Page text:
Table Seating Plan Tips

'Lanes' wedding seating chart with a leaf design
When thinking about  your wedding reception, it’s a good idea to get started on your seating plan at least a couple of weeks before the special day, and have most of it done with a week to spare for final changes.  Last-minute changes could include adding new guests or people dropping out.
Plan the layout of the room first and consider speeches, cake cutting, photography and easy access for caterers and then get started on the seating arrangements. 

Who sits at the Top Table?
By tradition, the top table will be oblong and facing towards the room. In modern times, you are not obliged to have your families sitting with you on the top table (particularly if there are challenging family politics to consider) and therefore you may wish to alter the following customary layout:
Facing the Table, from Left to Right: 
Chief Bridesmaid, Father of the Groom, Mother of the Bride, Groom, Bride, Father of the Bride, Mother of the Groom, Best Man. 

Making the table seating plan:

  •   Start making your table plan a couple of weeks before your special day so you’ll have most of it done a week before.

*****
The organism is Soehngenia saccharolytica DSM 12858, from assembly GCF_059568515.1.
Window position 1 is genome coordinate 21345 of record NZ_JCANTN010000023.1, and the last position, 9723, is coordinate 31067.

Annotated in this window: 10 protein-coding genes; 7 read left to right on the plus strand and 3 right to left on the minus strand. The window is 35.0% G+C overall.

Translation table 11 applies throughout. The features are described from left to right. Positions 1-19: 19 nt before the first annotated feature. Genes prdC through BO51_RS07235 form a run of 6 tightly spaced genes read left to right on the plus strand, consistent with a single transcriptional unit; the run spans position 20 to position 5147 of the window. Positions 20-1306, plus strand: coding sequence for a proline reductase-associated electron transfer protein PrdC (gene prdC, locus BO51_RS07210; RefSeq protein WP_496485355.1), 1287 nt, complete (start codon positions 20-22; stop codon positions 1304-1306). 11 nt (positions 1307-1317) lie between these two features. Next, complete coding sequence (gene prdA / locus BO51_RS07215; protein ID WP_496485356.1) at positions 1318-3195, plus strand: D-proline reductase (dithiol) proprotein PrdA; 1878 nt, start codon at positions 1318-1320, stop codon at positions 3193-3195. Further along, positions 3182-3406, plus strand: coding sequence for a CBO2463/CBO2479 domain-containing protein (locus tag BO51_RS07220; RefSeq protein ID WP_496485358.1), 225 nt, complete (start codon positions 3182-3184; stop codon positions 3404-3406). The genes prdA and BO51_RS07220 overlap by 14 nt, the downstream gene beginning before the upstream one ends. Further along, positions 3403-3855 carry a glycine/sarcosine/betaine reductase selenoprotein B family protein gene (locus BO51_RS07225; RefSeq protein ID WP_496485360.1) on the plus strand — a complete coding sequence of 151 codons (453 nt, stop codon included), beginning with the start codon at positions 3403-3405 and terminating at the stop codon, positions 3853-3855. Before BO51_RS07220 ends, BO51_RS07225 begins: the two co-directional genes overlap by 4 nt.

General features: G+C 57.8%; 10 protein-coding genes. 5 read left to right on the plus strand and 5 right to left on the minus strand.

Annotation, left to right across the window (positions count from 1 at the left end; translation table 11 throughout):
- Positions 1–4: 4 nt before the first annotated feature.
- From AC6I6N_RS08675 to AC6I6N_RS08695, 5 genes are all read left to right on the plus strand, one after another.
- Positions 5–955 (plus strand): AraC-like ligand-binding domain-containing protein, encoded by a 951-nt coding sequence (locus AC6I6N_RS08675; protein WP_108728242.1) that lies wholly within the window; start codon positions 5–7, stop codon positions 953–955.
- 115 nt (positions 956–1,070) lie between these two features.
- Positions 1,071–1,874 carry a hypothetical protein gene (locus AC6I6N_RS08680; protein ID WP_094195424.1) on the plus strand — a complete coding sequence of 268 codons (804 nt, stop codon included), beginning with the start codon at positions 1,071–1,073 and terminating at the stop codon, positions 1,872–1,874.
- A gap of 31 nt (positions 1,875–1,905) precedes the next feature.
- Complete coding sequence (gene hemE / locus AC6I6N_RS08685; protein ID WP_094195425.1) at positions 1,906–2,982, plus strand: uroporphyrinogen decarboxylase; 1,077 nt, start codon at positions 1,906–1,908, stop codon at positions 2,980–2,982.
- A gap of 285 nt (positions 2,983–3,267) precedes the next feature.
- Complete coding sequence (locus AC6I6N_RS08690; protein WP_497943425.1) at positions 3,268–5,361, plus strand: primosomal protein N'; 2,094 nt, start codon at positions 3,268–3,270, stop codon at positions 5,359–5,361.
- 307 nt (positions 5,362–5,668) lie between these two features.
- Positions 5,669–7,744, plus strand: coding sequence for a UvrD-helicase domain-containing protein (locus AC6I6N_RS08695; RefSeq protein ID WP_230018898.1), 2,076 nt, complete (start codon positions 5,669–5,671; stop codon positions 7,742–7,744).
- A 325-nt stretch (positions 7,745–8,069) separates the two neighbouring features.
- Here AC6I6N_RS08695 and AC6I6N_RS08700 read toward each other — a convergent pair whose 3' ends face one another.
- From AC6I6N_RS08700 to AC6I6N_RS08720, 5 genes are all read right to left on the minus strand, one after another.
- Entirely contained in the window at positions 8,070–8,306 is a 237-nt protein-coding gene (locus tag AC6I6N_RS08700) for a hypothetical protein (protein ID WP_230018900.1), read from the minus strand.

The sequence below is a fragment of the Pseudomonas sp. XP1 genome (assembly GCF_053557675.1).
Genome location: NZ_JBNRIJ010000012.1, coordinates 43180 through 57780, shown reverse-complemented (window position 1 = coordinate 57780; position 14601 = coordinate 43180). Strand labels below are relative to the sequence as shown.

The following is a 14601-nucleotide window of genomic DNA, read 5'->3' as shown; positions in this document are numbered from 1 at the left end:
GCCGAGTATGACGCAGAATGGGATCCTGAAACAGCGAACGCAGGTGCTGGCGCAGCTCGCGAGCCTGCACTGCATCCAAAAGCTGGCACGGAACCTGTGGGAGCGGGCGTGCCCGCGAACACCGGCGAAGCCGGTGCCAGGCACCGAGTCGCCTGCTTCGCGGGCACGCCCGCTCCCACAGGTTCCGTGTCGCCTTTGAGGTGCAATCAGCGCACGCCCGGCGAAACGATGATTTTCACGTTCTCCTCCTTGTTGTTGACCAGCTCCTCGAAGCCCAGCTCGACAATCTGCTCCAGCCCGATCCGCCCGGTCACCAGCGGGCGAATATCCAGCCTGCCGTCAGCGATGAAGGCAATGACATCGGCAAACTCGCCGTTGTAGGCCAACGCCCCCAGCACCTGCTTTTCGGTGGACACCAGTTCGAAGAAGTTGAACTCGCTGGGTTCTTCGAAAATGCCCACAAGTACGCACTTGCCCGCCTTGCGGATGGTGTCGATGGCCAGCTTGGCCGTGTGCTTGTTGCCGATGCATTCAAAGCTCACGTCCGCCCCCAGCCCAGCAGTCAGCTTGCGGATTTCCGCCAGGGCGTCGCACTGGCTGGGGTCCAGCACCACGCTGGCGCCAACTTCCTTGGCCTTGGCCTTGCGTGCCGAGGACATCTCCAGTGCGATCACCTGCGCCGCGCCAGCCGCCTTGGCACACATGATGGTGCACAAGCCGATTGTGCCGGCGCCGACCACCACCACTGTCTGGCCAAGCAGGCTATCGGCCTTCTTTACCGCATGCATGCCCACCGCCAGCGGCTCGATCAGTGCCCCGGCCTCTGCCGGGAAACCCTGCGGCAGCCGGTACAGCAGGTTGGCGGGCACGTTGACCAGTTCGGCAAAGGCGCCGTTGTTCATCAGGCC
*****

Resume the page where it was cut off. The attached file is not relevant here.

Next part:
•   Be prepared for those last-minute changes and final shuffling of guests.
  •   Use pieces of paper for the tables and write guests names on sticky notes and position them around the paper.
  •   Tables don’t need to be numbered, it’s quite nice to use table names instead, something relevant or meaningful to you and your spouse – favourite cities, singers/bands or actors, for example.
  •   List surnames by alphabetical order on the Table Plan so that guests can easily find their tables.
  •   Mixing your guests helps people mingle.  Try to alternate males and females for an equal balance and keep couples on the same table. Ultimately, try to blend people who you think might have common interests, whilst making sure everyone knows at least one other person on their table.
  •   Try to spread the number of guests evenly on the tables and stick to a maximum of 10 on round tables.
  •   Think about anyone who might need easy bathroom access.
  •   If you’re having a very large wedding, you could have two seating charts so to avoid large crowds blocking the reception entrance.